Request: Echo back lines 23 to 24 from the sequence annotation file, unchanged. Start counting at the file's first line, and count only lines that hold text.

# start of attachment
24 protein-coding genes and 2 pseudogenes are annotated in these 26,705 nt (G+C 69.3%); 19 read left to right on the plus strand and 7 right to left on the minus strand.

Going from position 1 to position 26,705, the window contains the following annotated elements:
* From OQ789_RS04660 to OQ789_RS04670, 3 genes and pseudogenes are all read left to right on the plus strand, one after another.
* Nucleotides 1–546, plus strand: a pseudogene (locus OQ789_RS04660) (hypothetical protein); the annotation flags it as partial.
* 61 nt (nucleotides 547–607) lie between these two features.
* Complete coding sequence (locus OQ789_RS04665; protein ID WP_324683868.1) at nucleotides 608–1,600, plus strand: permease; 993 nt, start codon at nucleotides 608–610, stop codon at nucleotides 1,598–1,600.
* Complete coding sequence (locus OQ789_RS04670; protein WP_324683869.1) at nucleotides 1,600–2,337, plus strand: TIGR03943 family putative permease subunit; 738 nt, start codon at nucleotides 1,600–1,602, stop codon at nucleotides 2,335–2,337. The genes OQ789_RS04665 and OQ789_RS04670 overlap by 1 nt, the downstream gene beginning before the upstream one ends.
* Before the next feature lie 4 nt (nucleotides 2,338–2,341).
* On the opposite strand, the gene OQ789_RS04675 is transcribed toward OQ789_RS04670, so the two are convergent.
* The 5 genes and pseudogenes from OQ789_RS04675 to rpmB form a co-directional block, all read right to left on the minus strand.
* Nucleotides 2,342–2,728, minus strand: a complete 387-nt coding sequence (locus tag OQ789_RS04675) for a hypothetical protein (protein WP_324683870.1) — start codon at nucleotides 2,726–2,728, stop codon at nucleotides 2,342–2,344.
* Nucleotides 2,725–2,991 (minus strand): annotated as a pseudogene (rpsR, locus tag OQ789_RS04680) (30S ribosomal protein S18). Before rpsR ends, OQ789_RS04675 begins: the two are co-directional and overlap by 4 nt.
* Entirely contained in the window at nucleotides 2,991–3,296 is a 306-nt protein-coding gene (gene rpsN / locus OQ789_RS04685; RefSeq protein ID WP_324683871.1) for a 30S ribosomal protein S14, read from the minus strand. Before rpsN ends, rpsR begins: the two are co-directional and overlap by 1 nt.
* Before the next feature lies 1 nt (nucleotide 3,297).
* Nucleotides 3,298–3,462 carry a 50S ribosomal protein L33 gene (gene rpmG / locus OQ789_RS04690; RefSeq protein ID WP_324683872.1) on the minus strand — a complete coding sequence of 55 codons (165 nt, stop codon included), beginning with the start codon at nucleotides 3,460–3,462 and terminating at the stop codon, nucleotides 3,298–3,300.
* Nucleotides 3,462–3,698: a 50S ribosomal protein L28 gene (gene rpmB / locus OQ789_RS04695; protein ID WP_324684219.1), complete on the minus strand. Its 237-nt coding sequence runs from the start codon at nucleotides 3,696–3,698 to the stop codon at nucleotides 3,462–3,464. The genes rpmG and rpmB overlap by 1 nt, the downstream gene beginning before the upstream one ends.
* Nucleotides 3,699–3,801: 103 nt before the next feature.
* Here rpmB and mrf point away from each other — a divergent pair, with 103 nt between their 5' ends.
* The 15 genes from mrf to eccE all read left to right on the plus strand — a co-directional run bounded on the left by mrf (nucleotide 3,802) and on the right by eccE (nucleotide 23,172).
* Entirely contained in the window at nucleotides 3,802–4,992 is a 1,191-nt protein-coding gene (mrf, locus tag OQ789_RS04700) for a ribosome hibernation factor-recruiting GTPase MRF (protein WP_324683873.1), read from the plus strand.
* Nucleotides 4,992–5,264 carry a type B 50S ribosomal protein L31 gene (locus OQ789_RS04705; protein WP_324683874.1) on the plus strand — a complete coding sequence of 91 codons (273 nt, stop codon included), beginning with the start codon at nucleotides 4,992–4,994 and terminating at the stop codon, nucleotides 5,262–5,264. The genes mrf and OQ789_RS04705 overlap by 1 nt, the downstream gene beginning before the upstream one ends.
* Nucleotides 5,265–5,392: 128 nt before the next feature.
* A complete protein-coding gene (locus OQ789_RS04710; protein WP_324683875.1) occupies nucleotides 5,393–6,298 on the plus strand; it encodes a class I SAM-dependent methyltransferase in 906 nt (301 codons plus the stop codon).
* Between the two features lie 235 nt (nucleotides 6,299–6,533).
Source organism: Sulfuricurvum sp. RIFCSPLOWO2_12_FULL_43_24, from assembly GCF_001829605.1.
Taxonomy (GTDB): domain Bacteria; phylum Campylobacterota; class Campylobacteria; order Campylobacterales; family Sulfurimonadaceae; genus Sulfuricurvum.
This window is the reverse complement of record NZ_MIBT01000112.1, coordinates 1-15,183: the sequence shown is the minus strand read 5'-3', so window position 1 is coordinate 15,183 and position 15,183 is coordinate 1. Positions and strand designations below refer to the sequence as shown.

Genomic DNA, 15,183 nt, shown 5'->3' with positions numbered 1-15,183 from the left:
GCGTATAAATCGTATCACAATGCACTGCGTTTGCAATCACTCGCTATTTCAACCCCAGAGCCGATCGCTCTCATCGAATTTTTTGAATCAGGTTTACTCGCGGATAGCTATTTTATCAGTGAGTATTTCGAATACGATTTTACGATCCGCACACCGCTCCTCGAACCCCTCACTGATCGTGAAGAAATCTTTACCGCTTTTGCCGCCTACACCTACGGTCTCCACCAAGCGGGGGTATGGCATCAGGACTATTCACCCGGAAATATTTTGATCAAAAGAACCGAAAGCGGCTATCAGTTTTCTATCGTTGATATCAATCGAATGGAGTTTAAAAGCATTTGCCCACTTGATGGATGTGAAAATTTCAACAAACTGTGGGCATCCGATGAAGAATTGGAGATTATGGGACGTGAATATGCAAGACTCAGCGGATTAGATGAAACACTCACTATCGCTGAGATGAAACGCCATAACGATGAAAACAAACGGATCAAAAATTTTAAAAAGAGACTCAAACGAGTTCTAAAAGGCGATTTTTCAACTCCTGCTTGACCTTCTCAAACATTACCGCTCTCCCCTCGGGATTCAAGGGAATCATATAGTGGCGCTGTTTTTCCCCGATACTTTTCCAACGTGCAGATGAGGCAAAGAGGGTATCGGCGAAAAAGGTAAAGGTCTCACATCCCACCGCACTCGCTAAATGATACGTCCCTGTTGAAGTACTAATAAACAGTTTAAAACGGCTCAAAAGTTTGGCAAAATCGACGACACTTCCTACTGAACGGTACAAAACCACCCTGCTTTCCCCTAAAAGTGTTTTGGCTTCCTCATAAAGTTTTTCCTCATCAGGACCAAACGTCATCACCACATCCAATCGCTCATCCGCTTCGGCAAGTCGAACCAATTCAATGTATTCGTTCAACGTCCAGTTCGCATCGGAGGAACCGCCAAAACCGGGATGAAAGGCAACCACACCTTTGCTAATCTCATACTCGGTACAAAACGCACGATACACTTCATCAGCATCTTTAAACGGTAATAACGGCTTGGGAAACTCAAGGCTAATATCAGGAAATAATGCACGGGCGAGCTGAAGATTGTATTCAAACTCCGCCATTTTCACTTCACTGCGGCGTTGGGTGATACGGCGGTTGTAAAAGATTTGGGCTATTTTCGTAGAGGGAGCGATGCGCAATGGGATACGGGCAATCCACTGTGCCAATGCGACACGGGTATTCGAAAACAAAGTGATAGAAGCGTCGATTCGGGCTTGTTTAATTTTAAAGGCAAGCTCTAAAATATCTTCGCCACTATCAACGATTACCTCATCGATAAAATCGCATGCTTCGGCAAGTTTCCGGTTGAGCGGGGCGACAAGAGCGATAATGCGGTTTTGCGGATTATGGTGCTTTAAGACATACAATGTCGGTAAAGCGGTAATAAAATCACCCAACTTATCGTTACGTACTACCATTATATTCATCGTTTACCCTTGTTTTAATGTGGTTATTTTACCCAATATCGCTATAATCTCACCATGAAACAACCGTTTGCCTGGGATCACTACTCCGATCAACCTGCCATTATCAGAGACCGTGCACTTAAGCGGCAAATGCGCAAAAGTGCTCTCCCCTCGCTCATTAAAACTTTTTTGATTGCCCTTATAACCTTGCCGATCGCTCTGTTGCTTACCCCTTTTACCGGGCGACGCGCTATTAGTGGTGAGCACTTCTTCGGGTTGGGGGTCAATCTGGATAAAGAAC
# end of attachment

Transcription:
* A complete protein-coding gene (locus OQ789_RS04710; protein WP_324683875.1) occupies nucleotides 5,393–6,298 on the plus strand; it encodes a class I SAM-dependent methyltransferase in 906 nt (301 codons plus the stop codon).
* Between the two features lie 235 nt (nucleotides 6,299–6,533).